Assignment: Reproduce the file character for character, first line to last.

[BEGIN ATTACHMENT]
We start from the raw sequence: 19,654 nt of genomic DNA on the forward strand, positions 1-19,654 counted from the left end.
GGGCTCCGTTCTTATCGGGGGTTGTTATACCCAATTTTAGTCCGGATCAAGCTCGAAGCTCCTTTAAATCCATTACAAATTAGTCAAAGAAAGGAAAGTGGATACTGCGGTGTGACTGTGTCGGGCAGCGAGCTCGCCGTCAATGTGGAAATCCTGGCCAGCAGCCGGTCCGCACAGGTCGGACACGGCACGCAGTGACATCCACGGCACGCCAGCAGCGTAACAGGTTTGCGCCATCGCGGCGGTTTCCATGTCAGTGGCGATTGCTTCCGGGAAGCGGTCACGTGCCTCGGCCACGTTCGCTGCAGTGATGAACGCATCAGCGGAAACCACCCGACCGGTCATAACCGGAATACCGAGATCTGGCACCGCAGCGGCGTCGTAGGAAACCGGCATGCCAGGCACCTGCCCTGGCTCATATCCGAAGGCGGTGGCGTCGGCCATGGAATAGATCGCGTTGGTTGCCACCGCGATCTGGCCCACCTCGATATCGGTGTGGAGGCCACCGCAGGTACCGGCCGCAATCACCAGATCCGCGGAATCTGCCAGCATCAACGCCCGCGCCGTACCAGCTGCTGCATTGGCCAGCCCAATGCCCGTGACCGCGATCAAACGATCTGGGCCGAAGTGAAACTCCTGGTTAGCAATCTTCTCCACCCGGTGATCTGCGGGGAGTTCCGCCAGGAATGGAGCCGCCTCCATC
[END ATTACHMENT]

We start from the raw sequence: 19,654 nt of genomic DNA on the forward strand, positions 1-19,654 counted from the left end.
GGGCTCCGTTCTTATCGGGGGTTGTTATACCCAATTTTAGTCCGGATCAAGCTCGAAGCTCCTTTAAATCCATTACAAATTAGTCAAAGAAAGGAAAGTGGATACTGCGGTGTGACTGTGTCGGGCAGCGAGCTCGCCGTCAATGTGGAAATCCTGGCCAGCAGCCGGTCCGCACAGGTCGGACACGGCACGCAGTGACATCCACGGCACGCCAGCAGCGTAACAGGTTTGCGCCATCGCGGCGGTTTCCATGTCAGTGGCGATTGCTTCCGGGAAGCGGTCACGTGCCTCGGCCACGTTCGCTGCAGTGATGAACGCATCAGCGGAAACCACCCGACCGGTCATAACCGGAATACCGAGATCTGGCACCGCAGCGGCGTCGTAGGAAACCGGCATGCCAGGCACCTGCCCTGGCTCATATCCGAAGGCGGTGGCGTCGGCCATGGAATAGATCGCGTTGGTTGCCACCGCGATCTGGCCCACCTCGATATCGGTGTGGAGGCCACCGCAGGTACCGGCCGCAATCACCAGATCCGCGGAATCTGCCAGCATCAACGCCCGCGCCGTACCAGCTGCTGCATTGGCCAGCCCAATGCCCGTGACCGCGATCAAACGATCTGGGCCGAAGTGAAACTCCTGGTTAGCAATCTTCTCCACCCGGTGATCTGCGGGGAGTTCCGCCAGGAATGGAGCCGCCTCCATC